Associations between superoxide dismutase, malondialdehyde and all-cause mortality in older adults: a community-based cohort study.
BACKGROUND: Oxidative stress is an important theory of aging but population-based evidence has been lacking. This study aimed to evaluate the associations between biomarkers of oxidative stress, including plasma superoxide dismutase (SOD) activity and malondialdehyde (MDA), with all-cause mortality in older adults. METHODS: This is a community-based cohort study of 2224 participants (women:1227, median age: 86 years). We included individuals aged 65 or above and with plasma SOD activity and/or MDA tests at baseline. We evaluated the hazard ratios (HRs) and 95% confidence intervals (CIs) by multivariable Cox models. RESULTS: We documented 858 deaths during six years of follow-up. There was a significant interaction effect of sex with the association between SOD activity and mortality (P < 0.001). Compared with the lowest quintile, the risk of all-cause mortality was inversely associated with increasing quintiles of plasma SOD activity in women(P-trend< 0.001), with adjusted HRs for the second through fifth quintiles of 0.73 (95% CI 0.53-1.02), 0.52(95% CI 0.38-0.72), 0.53(95% CI 0.39-0.73), and 0.48(95% CI 0.35-0.66). There were no significant associations between SOD activity and mortality in men (P-trend = 0.64), and between MDA and mortality in all participants (P-trend = 0.79). CONCLUSIONS: Increased activity of SOD was independently associated with lower all-cause mortality in older women but not in men. This epidemiological study lent support for the free radical/oxidative stress theory of aging.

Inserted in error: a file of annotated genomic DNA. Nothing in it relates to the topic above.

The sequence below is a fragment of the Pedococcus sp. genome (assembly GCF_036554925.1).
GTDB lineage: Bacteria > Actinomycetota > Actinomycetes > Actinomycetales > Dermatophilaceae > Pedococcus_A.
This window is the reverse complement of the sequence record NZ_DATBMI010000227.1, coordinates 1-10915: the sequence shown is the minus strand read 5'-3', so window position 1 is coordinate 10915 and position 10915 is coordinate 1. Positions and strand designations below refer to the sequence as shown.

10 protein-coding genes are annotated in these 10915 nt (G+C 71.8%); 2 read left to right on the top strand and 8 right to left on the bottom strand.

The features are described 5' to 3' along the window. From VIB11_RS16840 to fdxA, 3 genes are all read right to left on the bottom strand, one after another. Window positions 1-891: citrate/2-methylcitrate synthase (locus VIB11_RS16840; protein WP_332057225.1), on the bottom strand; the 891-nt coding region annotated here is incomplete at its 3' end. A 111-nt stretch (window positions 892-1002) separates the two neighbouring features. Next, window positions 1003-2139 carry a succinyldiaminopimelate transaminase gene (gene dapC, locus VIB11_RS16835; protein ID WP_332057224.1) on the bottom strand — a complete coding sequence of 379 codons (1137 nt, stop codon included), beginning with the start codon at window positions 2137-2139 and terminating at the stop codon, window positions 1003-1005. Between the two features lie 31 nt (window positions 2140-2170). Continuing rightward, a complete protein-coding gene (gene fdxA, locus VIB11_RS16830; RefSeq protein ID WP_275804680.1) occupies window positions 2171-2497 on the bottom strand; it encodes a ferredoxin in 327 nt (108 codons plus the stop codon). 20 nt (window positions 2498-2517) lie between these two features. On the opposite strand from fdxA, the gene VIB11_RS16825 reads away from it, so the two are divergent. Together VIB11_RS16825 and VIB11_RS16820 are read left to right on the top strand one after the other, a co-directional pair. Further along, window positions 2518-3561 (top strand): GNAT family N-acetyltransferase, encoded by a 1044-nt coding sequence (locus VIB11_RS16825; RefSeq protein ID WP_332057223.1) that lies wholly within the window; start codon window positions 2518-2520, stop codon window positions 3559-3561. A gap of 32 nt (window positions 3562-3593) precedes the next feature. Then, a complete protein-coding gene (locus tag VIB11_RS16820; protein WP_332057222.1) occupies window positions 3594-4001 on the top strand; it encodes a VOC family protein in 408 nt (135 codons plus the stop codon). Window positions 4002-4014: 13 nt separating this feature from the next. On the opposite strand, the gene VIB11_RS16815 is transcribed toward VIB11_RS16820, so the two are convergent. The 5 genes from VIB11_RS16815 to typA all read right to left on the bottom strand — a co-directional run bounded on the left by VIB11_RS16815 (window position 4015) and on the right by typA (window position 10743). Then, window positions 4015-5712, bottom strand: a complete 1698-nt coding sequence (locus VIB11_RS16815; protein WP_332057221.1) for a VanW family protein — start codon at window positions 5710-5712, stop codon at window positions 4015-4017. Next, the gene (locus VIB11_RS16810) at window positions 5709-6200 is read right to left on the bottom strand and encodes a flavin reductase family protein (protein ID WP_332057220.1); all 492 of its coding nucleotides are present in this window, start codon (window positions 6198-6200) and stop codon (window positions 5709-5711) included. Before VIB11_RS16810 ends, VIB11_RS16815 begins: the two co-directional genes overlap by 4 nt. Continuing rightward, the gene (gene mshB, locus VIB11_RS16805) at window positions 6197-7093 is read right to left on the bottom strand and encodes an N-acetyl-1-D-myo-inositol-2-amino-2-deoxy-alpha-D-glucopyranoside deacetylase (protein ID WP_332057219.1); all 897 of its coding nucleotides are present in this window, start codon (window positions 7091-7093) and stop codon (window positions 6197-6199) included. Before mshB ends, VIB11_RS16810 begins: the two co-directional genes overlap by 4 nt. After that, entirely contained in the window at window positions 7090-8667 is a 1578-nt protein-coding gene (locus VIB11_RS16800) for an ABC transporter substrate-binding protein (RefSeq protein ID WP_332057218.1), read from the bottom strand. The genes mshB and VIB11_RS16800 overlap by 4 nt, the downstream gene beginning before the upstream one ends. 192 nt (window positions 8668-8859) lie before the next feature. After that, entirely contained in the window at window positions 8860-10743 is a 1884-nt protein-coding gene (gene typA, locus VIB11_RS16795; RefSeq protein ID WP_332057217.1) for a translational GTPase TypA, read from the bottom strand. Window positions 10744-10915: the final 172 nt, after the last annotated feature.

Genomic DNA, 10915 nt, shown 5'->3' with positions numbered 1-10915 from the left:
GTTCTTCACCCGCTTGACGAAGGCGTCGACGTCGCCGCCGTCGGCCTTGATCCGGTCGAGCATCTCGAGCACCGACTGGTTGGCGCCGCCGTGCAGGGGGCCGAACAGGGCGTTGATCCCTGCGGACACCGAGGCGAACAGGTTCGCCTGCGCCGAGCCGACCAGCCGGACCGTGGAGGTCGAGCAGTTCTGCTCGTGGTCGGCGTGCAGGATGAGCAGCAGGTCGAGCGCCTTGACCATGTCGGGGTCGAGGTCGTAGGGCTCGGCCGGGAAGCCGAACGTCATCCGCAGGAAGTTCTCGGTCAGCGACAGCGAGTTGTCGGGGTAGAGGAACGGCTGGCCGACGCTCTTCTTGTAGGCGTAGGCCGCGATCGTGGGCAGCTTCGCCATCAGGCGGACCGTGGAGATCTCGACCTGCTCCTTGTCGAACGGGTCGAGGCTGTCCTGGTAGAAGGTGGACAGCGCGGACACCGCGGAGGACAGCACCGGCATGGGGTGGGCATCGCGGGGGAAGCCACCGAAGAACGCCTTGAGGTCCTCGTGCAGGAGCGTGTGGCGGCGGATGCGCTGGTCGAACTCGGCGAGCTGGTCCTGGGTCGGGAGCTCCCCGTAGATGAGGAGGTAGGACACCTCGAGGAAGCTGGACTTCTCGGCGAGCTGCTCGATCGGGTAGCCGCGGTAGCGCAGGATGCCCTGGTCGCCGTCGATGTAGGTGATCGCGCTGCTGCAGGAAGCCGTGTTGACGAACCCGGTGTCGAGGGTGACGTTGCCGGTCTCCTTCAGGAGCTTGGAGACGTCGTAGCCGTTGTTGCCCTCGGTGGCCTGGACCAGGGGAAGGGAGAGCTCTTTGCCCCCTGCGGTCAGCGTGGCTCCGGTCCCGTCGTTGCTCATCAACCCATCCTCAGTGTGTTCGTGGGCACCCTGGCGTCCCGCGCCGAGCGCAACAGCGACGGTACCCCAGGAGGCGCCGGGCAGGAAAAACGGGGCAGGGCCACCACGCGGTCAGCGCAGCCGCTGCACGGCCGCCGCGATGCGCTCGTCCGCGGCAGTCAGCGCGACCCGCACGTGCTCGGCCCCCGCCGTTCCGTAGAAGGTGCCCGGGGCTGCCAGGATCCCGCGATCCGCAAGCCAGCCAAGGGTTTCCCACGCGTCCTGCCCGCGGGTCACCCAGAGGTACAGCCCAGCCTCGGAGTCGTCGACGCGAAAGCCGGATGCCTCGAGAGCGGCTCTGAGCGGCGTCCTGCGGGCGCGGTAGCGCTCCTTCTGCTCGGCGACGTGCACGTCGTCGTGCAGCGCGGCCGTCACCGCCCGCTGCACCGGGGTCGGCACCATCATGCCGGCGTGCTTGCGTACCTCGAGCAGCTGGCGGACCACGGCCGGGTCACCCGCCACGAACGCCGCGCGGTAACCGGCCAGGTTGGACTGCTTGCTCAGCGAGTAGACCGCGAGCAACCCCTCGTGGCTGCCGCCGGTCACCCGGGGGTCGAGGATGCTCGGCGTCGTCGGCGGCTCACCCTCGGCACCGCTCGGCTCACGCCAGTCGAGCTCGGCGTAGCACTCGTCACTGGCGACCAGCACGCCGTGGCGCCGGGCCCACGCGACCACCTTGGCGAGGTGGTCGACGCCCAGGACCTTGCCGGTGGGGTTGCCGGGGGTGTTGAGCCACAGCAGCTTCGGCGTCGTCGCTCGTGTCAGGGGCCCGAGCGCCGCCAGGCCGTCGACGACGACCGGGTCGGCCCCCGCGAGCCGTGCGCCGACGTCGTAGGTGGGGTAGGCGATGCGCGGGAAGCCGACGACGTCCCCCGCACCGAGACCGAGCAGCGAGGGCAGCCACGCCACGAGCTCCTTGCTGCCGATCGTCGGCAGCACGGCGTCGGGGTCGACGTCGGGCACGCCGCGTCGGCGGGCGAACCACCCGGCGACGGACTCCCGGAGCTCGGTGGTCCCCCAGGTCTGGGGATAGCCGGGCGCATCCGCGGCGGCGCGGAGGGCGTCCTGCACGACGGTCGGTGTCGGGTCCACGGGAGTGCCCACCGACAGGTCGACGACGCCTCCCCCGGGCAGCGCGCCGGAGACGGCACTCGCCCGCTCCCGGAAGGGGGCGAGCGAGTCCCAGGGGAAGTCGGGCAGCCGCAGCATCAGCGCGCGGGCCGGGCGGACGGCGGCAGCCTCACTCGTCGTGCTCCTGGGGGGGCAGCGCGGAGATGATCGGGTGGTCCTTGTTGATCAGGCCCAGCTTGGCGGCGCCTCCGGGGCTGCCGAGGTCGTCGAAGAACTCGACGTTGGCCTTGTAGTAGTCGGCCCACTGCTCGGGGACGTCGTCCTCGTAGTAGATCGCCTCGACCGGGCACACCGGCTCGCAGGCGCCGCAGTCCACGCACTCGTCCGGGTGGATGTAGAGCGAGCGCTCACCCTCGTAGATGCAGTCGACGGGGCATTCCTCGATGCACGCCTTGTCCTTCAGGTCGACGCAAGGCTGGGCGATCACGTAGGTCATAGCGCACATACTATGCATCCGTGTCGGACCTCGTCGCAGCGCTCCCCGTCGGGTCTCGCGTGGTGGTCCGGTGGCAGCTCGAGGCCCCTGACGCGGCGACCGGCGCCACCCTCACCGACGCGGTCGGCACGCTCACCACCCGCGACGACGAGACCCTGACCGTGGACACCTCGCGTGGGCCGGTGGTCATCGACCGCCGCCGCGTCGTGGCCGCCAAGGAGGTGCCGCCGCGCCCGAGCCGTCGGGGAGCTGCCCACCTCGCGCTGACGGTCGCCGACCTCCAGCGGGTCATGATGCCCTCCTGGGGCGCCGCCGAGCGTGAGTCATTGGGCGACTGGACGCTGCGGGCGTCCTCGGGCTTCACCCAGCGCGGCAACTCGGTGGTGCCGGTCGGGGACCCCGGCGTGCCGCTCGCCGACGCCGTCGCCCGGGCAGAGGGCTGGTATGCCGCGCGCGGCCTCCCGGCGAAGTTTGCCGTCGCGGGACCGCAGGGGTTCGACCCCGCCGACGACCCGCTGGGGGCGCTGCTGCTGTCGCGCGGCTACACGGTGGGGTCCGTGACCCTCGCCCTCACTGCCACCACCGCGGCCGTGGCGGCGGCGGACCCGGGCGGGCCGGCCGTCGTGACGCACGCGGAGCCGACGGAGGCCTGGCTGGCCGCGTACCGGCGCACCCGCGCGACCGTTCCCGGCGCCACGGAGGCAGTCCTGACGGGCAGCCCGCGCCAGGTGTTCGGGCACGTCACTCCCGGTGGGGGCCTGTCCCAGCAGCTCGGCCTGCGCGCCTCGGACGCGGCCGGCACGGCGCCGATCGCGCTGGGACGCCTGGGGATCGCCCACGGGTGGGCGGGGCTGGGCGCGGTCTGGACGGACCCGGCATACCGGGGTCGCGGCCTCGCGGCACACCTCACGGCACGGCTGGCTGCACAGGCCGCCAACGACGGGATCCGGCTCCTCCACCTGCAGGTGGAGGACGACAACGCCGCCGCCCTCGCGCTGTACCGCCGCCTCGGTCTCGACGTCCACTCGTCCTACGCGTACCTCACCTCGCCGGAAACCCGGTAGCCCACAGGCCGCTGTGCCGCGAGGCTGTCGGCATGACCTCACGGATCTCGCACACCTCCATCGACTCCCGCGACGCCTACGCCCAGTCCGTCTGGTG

Mao, C; Yuan, J-Q; Lv, Y-B; Gao, X; Yin, Z-X; Kraus, VB; Luo, J-S; Chei, C-L; Matchar, DB; Zeng, Y; Shi, X-M
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